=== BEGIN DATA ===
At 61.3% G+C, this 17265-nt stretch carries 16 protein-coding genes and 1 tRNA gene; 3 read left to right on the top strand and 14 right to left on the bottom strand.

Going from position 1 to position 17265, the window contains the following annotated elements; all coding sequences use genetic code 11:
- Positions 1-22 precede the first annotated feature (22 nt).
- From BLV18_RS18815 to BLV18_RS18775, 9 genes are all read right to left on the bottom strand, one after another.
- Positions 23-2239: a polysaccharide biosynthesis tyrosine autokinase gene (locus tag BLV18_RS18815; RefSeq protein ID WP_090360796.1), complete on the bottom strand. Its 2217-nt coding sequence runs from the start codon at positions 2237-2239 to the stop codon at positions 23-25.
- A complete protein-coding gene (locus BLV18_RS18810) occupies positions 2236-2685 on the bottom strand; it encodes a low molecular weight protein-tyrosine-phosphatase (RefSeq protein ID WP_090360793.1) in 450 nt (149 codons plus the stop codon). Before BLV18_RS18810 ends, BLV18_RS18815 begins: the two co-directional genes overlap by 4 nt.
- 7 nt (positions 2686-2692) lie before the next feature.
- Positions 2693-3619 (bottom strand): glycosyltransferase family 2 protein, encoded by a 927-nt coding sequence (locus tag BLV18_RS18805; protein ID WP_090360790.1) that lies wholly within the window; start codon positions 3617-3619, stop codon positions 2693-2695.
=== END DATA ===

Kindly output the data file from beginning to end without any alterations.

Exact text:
At 61.3% G+C, this 17265-nt stretch carries 16 protein-coding genes and 1 tRNA gene; 3 read left to right on the top strand and 14 right to left on the bottom strand.

Going from position 1 to position 17265, the window contains the following annotated elements; all coding sequences use genetic code 11:
- Positions 1-22 precede the first annotated feature (22 nt).
- From BLV18_RS18815 to BLV18_RS18775, 9 genes are all read right to left on the bottom strand, one after another.
- Positions 23-2239: a polysaccharide biosynthesis tyrosine autokinase gene (locus tag BLV18_RS18815; RefSeq protein ID WP_090360796.1), complete on the bottom strand. Its 2217-nt coding sequence runs from the start codon at positions 2237-2239 to the stop codon at positions 23-25.
- A complete protein-coding gene (locus BLV18_RS18810) occupies positions 2236-2685 on the bottom strand; it encodes a low molecular weight protein-tyrosine-phosphatase (RefSeq protein ID WP_090360793.1) in 450 nt (149 codons plus the stop codon). Before BLV18_RS18810 ends, BLV18_RS18815 begins: the two co-directional genes overlap by 4 nt.
- 7 nt (positions 2686-2692) lie before the next feature.
- Positions 2693-3619 (bottom strand): glycosyltransferase family 2 protein, encoded by a 927-nt coding sequence (locus tag BLV18_RS18805; protein ID WP_090360790.1) that lies wholly within the window; start codon positions 3617-3619, stop codon positions 2693-2695.